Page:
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I know many variants of this question has been asked already, but I still can't find a good answer to my needs.

What I want to do is setup a few (2 at minimum) VPS's to host my web apps on. I'd like to provide some load balancing (which is pretty easy achievable with let's say Varnish), and relatively high availability - which is my problem.

Using the load balancer (which I'd need to host on one of VPS's) introduces a single point of failure, which almost as bad as having just one machine to serve the content.

http://i.stack.imgur.com/lFafj.png

And AFAIK DNS round-robin method not only is a bad idea for load-balancing, but also does not provide a fail-over mechanism. If one of servers goes down, some people (with cached DNS IP) will still try to connect to the unavailable server. And forget short TTL - this is not the correct solution.

http://i.stack.imgur.com/mTLRf.png

One very important thing to consider: I want to have my VPS's divided across many datacenters, so if electricity or ISP fails in one datacenter, the website won't go down.

The only 2 solutions I can think of is either rely on dns round robin (and in case of server failure at least serve the content to some percentage of users untill recovery), or buy a dedicated server in a datacenter well prepared for blackout and equipped with several internet connections (which is insanely expensive compared to renting even 10 VPS's).

So the question is: What is the correct way to avoid single point of failure while having several load balanced VPS's?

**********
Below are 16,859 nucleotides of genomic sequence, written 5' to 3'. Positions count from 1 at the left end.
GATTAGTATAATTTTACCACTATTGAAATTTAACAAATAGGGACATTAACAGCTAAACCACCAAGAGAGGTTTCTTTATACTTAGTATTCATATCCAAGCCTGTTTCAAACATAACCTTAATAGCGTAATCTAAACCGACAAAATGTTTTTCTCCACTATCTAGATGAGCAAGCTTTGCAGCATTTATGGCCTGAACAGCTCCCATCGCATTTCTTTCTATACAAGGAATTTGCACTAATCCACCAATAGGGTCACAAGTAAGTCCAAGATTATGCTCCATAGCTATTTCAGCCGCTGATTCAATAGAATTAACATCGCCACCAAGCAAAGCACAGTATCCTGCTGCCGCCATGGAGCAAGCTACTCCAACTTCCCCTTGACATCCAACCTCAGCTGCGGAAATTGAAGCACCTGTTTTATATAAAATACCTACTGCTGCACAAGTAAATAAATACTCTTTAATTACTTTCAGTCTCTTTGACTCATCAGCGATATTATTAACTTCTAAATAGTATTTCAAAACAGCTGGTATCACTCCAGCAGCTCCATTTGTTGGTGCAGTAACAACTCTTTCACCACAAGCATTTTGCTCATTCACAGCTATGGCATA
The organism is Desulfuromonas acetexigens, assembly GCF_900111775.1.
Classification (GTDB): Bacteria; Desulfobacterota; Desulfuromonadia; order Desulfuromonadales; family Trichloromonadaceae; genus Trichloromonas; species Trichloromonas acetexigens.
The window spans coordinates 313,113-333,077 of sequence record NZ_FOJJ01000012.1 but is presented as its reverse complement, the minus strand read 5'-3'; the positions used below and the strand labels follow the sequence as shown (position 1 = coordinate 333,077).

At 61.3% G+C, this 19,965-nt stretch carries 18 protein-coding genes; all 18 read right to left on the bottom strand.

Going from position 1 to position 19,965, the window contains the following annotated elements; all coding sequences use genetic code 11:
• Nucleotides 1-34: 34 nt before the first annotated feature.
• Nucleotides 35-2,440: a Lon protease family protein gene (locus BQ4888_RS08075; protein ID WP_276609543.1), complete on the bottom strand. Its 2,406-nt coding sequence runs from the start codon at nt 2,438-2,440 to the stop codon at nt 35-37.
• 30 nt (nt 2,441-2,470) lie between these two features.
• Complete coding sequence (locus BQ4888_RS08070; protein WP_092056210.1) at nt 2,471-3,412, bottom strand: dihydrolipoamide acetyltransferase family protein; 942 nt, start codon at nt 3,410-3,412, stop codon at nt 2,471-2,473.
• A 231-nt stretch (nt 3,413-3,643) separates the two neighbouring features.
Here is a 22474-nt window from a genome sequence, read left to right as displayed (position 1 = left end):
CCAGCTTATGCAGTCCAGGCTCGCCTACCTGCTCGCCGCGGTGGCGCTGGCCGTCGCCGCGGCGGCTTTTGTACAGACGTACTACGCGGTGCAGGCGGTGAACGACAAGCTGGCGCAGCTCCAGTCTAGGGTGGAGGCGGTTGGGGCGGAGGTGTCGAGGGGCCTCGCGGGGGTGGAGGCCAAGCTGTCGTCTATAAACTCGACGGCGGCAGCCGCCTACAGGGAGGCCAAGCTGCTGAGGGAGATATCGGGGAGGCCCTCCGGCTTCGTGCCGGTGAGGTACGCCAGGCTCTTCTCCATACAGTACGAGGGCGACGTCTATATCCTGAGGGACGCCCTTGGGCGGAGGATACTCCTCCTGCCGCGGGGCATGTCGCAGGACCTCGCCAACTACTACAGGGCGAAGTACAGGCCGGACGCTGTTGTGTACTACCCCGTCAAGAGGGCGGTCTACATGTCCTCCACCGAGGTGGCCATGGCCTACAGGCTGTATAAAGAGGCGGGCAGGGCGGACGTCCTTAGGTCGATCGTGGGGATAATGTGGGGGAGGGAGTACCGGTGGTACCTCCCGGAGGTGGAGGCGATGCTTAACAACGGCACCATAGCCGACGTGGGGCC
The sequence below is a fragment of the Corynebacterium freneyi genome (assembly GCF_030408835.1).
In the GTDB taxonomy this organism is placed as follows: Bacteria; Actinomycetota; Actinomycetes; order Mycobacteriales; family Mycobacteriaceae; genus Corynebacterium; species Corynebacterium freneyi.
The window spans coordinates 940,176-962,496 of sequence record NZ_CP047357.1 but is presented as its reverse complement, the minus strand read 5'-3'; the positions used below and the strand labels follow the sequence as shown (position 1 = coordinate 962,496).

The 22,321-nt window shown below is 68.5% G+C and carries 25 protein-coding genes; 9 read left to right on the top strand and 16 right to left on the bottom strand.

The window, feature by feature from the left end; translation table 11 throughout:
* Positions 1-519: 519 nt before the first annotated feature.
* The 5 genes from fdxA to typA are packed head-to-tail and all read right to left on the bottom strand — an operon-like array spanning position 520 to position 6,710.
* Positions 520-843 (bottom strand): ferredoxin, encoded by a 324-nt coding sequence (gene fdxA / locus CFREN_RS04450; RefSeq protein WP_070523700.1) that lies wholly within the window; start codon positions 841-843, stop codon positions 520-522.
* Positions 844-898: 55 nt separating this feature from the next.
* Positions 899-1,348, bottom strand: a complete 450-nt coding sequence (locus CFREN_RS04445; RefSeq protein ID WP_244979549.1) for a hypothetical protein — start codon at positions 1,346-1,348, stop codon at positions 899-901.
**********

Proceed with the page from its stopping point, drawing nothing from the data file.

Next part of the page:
Please excuse the images. They're just as-basic-as-possible examples of what I meant.

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2 Answers 2

up vote 3 down vote accepted

Notes:

How much are you willing to spend, I've yet to see someone relying on VPSs and really wanting to spend the money for a datacenter failure case.

Regarding your drawings:

The fail in the first one is true if (and only if) the load balancer is a single machine, if it's a single system (as in a system built from multiple hosts) it's not true anymore.

SPA (Shortest possible answer):

Really short answer: You need to get a service IP that is available in all your locations. And set up BGP routing.

A little bit longer: Typically this is done by using BGP and announcing the IP on 2 different locations. You can set it up in a way that the IPs are announce all the time but one has a lower preference than the other. This way under normal circumstances you traffic will go to only one site, if that fails the BGP route is dropped and traffic switches over to the IP still available.

We have a few setups similiar to this, typical layout is:

(per location):

  • 2 loadbalancers

    This is the place where BGP also runs and announces it's IPs. Usually Quagga and some IPVS setup (we use keepalived)

  • n servers to handle the load (FE)

The failure cases:

  • Any 1 Loadbalancer (at a single site) fails

    • Handled by keepalived, the other LB will just continue it's work
  • Any n-k of the FEs fail (k being the number of FEs that can fail without us experiencing issues)

    • Handled by the LBs, a check will remove them from and they won't receive any more traffic
  • n-(k+1) FEs fail (at a single site)